Using this week’s Learning Resources, the Walden Library, and other relevant resources, conduct a search to locate current data on your population health issue.

Key Health Determinants

Did you know that the United States has a higher rate of infant mortality than Japan (CIA, n.d.)? Or, as Dr. Beilenson states in this week’s media presentation, that “your zip code that you live in makes more difference in your health and well-being than the genetic code that you’re born with?” What causes these differences in health outcomes?

To effectively develop policies and programs to improve population health, it is useful to use a framework to guide the process. Different organizations and governmental agencies (for example, Healthy People 2020) have created a variety of such frameworks, which establish measures for assessing population health. These measures frequently are derived from the examination of epidemiologic data, which include key measures of population health such as mortality, morbidity, life expectancy, etc. Within each measure are a variety of progress indicators that use epidemiologic data to assess improvement or change.

For this Discussion, you will apply a framework developed by Kindig, Asada, and Booske (2008) to a population health issue of interest to you. This framework includes five key health determinants that should be considered when developing policies and programs to improve population health: access to health care, individual behavior, social environment, physical environment, and genetics.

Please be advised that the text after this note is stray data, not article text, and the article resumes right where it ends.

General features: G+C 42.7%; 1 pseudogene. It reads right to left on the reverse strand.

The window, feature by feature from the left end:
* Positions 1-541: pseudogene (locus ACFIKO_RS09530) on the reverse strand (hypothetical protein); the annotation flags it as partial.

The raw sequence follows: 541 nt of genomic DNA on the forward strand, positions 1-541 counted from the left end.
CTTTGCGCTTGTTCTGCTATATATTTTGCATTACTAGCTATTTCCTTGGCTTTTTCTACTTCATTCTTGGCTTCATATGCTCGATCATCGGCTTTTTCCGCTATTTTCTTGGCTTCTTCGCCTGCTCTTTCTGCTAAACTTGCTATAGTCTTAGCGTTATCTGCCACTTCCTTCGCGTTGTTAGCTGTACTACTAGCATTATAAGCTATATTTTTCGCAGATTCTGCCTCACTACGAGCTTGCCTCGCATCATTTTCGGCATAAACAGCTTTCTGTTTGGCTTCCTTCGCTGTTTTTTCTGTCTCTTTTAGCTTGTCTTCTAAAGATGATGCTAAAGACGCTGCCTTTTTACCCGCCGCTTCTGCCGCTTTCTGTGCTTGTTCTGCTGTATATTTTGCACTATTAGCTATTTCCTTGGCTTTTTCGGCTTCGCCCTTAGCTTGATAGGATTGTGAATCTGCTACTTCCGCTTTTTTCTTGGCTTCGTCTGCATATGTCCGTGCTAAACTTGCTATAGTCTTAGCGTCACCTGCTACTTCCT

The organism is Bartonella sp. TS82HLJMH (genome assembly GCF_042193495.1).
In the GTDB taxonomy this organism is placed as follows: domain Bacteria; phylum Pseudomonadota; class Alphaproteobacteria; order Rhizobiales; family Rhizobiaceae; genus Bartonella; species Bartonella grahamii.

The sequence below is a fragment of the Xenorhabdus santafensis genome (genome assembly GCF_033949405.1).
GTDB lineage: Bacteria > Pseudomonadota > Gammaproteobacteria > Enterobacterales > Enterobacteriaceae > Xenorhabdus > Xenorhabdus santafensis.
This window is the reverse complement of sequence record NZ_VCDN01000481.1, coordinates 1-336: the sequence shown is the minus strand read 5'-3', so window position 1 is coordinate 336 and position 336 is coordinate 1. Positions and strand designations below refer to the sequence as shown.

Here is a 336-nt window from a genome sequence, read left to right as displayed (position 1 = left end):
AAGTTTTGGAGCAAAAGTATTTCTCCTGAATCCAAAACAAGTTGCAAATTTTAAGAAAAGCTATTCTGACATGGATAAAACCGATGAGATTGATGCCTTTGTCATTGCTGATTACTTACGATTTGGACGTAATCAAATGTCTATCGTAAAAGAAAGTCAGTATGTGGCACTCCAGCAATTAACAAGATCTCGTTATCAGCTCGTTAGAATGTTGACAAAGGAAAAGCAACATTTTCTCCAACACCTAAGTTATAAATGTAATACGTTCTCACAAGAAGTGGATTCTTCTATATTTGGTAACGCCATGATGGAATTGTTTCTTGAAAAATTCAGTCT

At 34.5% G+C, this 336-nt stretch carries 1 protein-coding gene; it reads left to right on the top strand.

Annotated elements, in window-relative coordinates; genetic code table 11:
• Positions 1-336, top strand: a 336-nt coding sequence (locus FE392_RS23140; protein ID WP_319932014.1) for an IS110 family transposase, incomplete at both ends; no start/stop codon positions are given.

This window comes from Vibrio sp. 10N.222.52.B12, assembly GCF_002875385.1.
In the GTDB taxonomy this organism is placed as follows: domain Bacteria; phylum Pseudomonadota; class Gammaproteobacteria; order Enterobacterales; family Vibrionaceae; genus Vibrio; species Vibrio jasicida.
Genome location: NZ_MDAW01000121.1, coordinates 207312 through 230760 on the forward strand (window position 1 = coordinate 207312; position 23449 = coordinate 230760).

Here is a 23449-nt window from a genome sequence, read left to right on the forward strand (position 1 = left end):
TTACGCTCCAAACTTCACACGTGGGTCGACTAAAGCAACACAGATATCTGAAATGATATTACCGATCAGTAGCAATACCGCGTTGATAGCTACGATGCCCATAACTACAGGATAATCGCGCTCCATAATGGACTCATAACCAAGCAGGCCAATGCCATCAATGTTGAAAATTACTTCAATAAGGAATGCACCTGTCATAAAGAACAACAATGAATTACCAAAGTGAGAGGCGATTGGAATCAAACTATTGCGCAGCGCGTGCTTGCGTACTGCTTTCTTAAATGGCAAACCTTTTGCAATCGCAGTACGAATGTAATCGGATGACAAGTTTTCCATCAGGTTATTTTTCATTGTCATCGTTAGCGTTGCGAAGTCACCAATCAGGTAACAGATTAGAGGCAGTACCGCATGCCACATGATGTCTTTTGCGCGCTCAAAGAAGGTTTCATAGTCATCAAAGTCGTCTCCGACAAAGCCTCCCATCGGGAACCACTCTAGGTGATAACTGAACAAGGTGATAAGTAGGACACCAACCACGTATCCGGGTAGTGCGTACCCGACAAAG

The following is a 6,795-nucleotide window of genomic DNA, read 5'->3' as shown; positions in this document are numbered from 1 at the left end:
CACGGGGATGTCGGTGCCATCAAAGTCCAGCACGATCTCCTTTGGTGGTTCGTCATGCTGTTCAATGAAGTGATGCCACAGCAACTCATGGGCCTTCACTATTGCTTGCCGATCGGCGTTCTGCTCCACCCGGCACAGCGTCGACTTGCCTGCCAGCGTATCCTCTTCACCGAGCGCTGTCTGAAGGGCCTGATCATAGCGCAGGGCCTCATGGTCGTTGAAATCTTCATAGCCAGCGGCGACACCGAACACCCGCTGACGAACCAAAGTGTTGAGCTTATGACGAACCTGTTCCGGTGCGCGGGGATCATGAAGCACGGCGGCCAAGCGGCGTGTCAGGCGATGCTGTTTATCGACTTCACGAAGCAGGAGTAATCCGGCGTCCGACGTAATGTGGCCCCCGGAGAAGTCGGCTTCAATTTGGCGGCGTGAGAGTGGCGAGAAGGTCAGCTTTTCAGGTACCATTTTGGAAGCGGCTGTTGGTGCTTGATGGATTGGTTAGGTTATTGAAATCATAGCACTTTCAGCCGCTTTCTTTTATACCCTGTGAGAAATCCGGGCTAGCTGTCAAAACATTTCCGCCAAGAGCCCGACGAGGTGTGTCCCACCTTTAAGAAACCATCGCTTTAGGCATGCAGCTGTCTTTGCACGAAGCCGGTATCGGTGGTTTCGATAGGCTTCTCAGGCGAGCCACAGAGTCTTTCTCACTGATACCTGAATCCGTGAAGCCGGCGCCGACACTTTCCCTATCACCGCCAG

To prepare:

  • Review the article “A Population Health Framework for Setting National and State Health Goals,” focusing on population health determinants.
  • Review the information in the blog post “What Is Population Health?”
  • With this information in mind, elect a population health issue that is of interest to you.
  • Using this week’s Learning Resources, the Walden Library, and other relevant resources, conduct a search to locate current data on your population health issue.
  • Consider how epidemiologic data has been used to design population health measures and policy initiatives in addressing this issue.